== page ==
June 23, 2014

Southwesterly Winds Transport Saharan Dust into the SE, Humidity Helps Form PM2.5

The country is almost clear of ozone buildup for today, only a few patches of Moderate AQIs over Southern California and the Great Lakes region. The EPA AirNow PM2.5 loop (left) shows a swarm of Moderate AQIs over California and the Southeastern US, elevated levels reaching Code Red (Unhealthy) around the California and Nevada border near Bishop, California as well as in SE Louisiana. The MODIS Terra image (right) also shows high AOD levels in this area and into Nevada. A coastal jet of Southwesterly winds is helping transport Saharan Dust (assumed to be the main cause behind elevated PM2.5 AQIs in Southern Texas) into Louisiana, where the humidity aides in the formation of PM2.5.

Also believed to be a cause of PM2.5 buildup in the Southeastern US are small groups of fires burning in North Carolina and the Mississippi Valley, seen in the Google Earth NOAA HMS imagery (left). The NAAPS model (right) predicts minuscule amounts of smoke over this region, which could help explain why HMS isn't picking up any light smoke except over Indiana, Ohio, and Kentucky. Presumably dust and sulfates are the cause behind the Moderate PM2.5 AQIs over the rest of the Southeast, also predicted in the model. The highest sulfate concentration in the SE was predicted to reach around 16 ug/m3 as well as 60 ug/m3 of dust.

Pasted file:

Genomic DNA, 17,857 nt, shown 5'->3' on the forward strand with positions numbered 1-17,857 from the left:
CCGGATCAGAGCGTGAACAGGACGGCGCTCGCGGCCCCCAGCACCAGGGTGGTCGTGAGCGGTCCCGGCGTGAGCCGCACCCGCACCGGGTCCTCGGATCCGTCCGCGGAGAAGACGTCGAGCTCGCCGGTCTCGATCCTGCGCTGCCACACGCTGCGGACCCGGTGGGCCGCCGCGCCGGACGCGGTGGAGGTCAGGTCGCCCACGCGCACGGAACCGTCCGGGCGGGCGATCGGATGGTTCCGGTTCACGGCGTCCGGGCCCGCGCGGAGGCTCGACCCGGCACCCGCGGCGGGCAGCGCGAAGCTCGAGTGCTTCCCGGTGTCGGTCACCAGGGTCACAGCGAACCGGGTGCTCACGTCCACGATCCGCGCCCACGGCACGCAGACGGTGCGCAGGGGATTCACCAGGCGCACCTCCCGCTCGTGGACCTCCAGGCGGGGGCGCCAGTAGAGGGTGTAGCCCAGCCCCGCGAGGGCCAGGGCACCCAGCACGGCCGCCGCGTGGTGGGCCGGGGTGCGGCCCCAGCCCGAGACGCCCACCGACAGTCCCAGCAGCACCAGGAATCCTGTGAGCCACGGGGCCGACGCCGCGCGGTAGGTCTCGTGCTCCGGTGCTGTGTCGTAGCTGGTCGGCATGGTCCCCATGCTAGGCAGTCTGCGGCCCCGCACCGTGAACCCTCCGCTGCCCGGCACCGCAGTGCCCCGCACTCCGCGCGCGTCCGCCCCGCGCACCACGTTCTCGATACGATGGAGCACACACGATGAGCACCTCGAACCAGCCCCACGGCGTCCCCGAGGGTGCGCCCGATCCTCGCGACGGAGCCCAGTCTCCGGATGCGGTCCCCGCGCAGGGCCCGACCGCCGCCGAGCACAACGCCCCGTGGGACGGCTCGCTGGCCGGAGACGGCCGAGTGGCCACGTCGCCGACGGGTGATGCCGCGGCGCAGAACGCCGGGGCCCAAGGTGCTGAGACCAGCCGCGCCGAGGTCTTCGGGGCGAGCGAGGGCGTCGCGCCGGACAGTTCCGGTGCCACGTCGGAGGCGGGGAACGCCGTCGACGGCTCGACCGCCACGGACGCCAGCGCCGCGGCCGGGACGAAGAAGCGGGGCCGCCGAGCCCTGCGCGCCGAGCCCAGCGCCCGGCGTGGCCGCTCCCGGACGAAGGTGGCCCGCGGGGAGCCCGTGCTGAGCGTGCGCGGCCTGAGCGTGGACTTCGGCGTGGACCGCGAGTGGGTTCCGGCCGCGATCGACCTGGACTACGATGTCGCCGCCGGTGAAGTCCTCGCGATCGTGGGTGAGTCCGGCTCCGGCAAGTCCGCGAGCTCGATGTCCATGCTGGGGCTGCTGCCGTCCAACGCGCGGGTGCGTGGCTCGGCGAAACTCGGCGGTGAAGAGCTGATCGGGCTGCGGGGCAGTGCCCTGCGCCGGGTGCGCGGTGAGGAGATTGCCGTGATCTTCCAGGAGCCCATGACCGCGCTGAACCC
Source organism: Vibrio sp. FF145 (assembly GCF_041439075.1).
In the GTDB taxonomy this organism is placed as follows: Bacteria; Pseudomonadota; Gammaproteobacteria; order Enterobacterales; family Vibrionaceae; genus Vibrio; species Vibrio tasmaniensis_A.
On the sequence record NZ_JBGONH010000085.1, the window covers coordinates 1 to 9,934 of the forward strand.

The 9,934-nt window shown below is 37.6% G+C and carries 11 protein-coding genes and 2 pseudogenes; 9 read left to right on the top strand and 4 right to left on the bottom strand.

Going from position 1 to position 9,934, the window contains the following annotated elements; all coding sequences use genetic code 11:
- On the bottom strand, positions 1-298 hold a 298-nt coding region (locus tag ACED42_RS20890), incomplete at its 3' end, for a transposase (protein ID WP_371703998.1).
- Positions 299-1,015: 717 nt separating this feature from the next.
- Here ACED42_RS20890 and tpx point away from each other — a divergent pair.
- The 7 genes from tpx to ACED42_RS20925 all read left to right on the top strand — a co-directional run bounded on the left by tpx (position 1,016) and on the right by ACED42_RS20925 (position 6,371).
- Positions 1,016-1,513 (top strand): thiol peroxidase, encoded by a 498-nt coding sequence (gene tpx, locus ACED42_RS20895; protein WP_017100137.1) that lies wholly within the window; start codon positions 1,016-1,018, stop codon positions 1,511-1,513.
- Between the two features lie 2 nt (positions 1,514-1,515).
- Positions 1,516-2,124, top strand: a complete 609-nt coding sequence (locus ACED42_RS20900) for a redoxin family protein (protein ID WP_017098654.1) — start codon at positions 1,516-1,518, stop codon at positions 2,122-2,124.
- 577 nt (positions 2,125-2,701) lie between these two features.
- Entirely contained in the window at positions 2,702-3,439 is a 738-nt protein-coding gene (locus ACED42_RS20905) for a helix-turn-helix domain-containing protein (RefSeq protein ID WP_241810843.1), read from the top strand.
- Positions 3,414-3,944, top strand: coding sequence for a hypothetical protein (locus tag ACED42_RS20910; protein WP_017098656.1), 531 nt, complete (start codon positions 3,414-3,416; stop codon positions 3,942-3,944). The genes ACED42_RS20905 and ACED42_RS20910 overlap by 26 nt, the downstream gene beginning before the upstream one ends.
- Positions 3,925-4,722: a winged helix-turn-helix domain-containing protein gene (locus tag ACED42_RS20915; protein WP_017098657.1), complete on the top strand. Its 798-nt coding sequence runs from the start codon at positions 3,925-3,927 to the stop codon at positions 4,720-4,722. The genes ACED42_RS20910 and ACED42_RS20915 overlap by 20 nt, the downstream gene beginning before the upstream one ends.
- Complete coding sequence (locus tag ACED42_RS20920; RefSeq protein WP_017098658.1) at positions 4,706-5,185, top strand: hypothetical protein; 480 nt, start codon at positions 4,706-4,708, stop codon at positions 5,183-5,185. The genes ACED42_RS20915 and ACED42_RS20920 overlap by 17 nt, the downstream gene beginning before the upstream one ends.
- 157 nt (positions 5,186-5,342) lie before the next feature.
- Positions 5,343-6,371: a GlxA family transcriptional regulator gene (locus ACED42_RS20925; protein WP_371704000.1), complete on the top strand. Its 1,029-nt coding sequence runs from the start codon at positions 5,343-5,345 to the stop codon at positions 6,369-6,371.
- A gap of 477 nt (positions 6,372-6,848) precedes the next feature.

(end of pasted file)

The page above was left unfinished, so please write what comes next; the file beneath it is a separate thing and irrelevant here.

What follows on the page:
Posted by Farrah Daham at June 23, 2014 9:28 PM
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